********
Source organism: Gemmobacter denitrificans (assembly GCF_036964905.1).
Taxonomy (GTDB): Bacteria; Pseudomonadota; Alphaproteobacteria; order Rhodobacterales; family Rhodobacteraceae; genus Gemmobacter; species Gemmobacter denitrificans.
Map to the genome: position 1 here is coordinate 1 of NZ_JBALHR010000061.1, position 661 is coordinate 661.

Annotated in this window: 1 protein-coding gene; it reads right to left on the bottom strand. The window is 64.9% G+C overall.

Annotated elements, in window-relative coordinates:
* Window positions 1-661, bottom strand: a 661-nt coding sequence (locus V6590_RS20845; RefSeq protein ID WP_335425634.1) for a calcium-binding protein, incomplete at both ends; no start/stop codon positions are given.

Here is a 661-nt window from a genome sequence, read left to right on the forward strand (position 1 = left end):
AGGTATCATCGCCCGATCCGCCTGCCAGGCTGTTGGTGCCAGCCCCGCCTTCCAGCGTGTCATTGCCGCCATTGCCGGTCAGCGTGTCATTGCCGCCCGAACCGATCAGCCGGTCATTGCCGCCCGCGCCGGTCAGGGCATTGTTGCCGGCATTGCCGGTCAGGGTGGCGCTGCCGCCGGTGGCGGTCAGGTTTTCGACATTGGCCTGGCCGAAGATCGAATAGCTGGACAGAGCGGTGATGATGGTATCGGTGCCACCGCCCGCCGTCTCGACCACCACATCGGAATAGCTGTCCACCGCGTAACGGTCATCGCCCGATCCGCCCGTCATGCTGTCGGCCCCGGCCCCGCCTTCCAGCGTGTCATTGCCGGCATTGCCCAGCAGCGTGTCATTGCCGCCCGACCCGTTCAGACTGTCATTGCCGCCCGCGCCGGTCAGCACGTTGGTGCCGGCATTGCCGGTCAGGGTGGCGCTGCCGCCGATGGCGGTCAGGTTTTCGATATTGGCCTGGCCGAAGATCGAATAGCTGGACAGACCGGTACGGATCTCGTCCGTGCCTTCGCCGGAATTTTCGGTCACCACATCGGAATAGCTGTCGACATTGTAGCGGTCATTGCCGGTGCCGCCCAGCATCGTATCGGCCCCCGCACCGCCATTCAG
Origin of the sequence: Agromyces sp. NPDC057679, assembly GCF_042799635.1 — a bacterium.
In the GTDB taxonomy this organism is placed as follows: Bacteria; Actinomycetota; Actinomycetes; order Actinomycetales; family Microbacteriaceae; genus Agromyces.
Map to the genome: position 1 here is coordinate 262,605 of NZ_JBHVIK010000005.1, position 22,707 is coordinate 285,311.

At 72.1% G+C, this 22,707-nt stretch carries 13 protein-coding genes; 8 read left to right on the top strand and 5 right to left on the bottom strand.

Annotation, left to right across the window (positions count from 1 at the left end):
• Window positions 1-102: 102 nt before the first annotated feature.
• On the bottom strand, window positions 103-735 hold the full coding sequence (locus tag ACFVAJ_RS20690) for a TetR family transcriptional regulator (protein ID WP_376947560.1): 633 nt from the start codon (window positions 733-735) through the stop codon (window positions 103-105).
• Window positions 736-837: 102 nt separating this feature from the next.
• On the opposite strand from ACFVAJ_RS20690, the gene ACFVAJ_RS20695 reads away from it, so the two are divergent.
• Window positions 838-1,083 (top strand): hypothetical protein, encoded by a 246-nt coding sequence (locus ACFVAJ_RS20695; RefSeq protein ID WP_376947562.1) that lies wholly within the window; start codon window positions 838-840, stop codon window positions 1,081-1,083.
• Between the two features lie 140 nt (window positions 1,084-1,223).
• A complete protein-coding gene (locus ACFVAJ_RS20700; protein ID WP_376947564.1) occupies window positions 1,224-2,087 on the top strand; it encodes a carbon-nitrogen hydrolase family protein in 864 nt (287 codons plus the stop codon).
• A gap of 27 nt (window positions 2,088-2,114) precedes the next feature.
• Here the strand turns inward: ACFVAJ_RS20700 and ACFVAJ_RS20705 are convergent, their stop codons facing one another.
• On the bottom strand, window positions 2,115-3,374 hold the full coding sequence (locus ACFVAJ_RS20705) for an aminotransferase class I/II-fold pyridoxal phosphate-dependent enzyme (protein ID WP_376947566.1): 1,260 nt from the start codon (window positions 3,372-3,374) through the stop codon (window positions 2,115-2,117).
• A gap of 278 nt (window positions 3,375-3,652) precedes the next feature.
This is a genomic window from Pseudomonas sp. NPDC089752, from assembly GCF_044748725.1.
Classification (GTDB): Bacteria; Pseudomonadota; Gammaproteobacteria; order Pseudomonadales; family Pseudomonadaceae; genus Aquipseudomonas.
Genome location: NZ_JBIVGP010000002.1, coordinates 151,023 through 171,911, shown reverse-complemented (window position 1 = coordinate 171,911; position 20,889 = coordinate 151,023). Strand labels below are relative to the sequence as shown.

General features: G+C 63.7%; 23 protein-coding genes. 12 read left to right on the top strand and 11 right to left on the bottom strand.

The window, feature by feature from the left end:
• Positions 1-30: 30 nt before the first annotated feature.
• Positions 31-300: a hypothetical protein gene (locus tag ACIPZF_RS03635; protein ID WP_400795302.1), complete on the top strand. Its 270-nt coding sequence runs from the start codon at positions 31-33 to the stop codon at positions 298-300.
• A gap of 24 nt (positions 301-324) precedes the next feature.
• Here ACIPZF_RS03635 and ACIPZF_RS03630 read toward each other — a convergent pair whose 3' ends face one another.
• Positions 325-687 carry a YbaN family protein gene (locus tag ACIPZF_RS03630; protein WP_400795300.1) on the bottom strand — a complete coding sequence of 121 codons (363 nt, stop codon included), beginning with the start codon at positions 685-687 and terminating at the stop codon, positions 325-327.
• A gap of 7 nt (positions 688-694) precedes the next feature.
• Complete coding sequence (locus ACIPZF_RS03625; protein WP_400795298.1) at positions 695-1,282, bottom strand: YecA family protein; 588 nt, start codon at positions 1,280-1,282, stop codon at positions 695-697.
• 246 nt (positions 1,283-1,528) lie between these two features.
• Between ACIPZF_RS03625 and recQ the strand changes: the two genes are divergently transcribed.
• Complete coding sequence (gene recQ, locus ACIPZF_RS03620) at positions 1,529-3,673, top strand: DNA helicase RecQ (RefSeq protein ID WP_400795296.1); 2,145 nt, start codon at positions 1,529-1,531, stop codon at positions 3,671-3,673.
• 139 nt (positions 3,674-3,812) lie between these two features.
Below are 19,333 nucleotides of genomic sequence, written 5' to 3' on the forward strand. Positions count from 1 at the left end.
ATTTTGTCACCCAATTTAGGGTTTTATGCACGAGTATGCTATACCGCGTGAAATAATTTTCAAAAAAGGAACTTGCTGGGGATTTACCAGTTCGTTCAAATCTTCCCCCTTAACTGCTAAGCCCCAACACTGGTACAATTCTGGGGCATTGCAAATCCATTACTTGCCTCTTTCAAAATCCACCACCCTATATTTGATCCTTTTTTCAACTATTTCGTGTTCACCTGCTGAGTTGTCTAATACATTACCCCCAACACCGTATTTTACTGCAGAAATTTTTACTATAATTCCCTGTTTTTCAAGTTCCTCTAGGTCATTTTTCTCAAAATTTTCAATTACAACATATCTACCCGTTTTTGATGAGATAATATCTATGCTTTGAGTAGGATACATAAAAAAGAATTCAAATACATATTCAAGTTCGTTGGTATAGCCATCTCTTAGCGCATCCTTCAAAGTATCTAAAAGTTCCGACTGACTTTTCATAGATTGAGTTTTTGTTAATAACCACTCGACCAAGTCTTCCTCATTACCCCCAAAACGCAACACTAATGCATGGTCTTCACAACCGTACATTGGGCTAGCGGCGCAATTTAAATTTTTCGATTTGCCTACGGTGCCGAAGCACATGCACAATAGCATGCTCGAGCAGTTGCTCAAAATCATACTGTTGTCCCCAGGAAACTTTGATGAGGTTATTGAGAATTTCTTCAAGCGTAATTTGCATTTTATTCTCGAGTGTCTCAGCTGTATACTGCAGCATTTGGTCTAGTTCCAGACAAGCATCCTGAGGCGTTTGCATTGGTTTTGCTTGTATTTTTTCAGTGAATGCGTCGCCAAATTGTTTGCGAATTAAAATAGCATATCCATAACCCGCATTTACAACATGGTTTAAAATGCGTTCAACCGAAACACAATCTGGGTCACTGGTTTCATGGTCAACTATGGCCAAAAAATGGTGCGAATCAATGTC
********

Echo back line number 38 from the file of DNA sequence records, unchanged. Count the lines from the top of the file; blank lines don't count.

• Between ACIPZF_RS03625 and recQ the strand changes: the two genes are divergently transcribed.